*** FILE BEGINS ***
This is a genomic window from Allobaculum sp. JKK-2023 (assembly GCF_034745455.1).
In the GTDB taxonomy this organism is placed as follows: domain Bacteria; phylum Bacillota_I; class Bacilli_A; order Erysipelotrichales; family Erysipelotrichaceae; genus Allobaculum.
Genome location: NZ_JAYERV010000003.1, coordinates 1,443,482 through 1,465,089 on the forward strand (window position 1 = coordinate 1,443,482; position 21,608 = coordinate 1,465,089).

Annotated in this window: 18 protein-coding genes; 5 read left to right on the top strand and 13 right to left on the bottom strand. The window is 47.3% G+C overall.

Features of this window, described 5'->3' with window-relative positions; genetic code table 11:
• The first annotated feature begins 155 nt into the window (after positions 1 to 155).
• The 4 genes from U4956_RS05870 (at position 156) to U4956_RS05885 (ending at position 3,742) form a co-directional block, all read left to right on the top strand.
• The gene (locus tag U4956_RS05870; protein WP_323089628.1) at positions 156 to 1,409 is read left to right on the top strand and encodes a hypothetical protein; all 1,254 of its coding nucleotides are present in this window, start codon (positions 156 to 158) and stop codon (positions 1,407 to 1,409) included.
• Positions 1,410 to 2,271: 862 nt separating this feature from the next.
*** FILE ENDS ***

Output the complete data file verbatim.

This is a genomic window from Allobaculum sp. JKK-2023 (assembly GCF_034745455.1).
In the GTDB taxonomy this organism is placed as follows: domain Bacteria; phylum Bacillota_I; class Bacilli_A; order Erysipelotrichales; family Erysipelotrichaceae; genus Allobaculum.
Genome location: NZ_JAYERV010000003.1, coordinates 1,443,482 through 1,465,089 on the forward strand (window position 1 = coordinate 1,443,482; position 21,608 = coordinate 1,465,089).

Annotated in this window: 18 protein-coding genes; 5 read left to right on the top strand and 13 right to left on the bottom strand. The window is 47.3% G+C overall.

Features of this window, described 5'->3' with window-relative positions; genetic code table 11:
• The first annotated feature begins 155 nt into the window (after positions 1 to 155).
• The 4 genes from U4956_RS05870 (at position 156) to U4956_RS05885 (ending at position 3,742) form a co-directional block, all read left to right on the top strand.
• The gene (locus tag U4956_RS05870; protein WP_323089628.1) at positions 156 to 1,409 is read left to right on the top strand and encodes a hypothetical protein; all 1,254 of its coding nucleotides are present in this window, start codon (positions 156 to 158) and stop codon (positions 1,407 to 1,409) included.
• Positions 1,410 to 2,271: 862 nt separating this feature from the next.